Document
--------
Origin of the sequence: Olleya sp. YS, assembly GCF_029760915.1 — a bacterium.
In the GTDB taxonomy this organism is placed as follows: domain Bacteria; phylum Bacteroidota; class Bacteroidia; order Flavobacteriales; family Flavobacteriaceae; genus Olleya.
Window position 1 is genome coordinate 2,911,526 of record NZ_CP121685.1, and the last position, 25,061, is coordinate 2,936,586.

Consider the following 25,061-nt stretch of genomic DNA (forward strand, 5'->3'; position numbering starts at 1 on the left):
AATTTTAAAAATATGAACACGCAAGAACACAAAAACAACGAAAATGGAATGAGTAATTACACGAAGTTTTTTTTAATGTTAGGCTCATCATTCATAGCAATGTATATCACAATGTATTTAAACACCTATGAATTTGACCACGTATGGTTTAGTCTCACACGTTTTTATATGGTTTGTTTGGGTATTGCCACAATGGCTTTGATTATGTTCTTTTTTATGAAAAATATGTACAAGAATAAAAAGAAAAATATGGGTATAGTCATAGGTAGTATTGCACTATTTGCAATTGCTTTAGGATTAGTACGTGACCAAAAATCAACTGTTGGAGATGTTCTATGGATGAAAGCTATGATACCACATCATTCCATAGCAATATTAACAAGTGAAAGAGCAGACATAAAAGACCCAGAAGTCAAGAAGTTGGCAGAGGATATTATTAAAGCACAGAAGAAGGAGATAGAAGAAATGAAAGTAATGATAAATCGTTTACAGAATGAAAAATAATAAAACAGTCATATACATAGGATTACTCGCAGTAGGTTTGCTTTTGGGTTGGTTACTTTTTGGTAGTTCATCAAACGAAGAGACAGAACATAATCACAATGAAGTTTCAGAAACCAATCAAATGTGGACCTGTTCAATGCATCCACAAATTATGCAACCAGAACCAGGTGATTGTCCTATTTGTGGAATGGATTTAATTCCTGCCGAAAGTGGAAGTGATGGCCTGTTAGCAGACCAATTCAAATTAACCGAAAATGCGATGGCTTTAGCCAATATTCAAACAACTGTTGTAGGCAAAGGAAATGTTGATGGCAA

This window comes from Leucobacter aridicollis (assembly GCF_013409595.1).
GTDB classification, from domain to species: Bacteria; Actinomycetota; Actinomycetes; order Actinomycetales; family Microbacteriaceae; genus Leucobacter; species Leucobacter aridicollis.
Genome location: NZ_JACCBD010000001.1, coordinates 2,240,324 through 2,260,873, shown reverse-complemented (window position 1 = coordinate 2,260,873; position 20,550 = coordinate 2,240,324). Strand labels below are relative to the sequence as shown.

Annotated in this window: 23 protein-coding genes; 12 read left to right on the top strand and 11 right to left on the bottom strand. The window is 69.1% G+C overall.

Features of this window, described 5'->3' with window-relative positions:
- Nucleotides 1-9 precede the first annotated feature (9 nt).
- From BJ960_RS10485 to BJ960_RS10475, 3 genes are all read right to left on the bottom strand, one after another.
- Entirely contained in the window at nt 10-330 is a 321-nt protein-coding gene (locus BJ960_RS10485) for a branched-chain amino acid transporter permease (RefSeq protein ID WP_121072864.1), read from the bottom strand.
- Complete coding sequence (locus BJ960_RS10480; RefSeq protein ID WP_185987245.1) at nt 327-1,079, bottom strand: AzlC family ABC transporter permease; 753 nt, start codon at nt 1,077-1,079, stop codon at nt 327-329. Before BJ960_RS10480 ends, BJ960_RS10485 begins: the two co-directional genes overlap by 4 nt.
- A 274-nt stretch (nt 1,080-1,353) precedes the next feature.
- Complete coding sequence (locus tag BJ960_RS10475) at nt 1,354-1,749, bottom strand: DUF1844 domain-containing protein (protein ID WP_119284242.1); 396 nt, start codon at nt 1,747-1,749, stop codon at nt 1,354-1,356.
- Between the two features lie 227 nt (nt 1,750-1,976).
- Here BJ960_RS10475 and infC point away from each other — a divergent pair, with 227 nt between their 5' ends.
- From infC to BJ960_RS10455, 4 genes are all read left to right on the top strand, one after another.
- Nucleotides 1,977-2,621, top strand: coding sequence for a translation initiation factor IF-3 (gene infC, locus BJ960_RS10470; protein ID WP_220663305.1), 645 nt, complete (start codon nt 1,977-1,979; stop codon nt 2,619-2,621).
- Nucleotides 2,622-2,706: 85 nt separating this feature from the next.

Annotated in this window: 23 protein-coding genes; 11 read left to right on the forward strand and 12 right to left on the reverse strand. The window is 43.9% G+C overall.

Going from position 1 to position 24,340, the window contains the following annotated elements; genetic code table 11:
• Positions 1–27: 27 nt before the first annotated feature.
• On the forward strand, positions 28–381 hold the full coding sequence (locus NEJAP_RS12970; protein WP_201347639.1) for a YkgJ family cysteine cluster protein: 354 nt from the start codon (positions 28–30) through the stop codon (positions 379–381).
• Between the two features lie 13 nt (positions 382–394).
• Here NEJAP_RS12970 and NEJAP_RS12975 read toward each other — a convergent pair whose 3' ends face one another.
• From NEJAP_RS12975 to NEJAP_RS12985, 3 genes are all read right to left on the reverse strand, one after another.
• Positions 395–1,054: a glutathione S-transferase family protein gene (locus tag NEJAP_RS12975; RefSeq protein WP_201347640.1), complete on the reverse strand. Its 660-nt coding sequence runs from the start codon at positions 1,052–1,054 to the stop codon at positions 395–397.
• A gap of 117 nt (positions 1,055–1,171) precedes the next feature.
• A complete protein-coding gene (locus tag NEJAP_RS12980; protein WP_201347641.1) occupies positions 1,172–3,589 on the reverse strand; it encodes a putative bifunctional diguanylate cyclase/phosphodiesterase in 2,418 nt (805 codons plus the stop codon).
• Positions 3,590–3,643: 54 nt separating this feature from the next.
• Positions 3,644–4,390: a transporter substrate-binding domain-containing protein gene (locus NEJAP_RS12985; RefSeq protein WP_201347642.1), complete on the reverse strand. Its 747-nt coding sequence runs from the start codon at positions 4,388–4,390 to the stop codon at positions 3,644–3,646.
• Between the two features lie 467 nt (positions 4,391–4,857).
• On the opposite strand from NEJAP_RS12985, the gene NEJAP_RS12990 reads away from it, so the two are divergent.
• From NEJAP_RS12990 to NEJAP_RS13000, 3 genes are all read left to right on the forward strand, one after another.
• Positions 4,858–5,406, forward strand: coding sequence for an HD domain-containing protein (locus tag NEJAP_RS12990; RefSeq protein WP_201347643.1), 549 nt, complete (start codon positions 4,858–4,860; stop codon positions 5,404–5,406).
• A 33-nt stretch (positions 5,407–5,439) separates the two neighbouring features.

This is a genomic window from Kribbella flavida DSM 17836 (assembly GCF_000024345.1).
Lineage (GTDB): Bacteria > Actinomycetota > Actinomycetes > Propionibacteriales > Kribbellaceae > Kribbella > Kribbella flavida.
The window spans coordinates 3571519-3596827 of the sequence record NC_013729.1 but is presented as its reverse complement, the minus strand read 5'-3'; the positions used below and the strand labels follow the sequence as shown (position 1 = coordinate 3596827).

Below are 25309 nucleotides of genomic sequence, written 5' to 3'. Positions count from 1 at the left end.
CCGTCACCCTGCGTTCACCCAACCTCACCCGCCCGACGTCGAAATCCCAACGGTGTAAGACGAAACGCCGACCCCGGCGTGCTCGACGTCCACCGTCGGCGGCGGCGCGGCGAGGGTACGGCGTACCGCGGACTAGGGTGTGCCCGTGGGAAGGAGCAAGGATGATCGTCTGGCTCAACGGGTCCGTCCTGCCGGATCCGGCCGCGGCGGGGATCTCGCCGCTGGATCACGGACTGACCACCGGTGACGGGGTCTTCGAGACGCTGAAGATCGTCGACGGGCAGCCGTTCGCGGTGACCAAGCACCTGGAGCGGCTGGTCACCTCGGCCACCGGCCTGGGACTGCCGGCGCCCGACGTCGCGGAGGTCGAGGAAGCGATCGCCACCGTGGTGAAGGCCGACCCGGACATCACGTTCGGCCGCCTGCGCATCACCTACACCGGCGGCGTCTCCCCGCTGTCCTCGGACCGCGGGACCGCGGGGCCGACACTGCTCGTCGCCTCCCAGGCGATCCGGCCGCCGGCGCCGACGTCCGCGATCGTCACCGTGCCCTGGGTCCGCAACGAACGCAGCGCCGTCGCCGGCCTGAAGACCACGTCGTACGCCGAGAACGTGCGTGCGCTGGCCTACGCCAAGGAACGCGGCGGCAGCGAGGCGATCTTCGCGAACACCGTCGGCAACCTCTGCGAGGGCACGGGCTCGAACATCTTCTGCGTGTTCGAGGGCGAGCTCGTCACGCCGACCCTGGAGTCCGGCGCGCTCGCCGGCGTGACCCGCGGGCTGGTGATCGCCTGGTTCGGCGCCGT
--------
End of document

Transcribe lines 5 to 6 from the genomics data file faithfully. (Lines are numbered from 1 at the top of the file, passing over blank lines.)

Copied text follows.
AATTTTAAAAATATGAACACGCAAGAACACAAAAACAACGAAAATGGAATGAGTAATTACACGAAGTTTTTTTTAATGTTAGGCTCATCATTCATAGCAATGTATATCACAATGTATTTAAACACCTATGAATTTGACCACGTATGGTTTAGTCTCACACGTTTTTATATGGTTTGTTTGGGTATTGCCACAATGGCTTTGATTATGTTCTTTTTTATGAAAAATATGTACAAGAATAAAAAGAAAAATATGGGTATAGTCATAGGTAGTATTGCACTATTTGCAATTGCTTTAGGATTAGTACGTGACCAAAAATCAACTGTTGGAGATGTTCTATGGATGAAAGCTATGATACCACATCATTCCATAGCAATATTAACAAGTGAAAGAGCAGACATAAAAGACCCAGAAGTCAAGAAGTTGGCAGAGGATATTATTAAAGCACAGAAGAAGGAGATAGAAGAAATGAAAGTAATGATAAATCGTTTACAGAATGAAAAATAATAAAACAGTCATATACATAGGATTACTCGCAGTAGGTTTGCTTTTGGGTTGGTTACTTTTTGGTAGTTCATCAAACGAAGAGACAGAACATAATCACAATGAAGTTTCAGAAACCAATCAAATGTGGACCTGTTCAATGCATCCACAAATTATGCAACCAGAACCAGGTGATTGTCCTATTTGTGGAATGGATTTAATTCCTGCCGAAAGTGGAAGTGATGGCCTGTTAGCAGACCAATTCAAATTAACCGAAAATGCGATGGCTTTAGCCAATATTCAAACAACTGTTGTAGGCAAAGGAAATGTTGATGGCAA

This window comes from Leucobacter aridicollis (assembly GCF_013409595.1).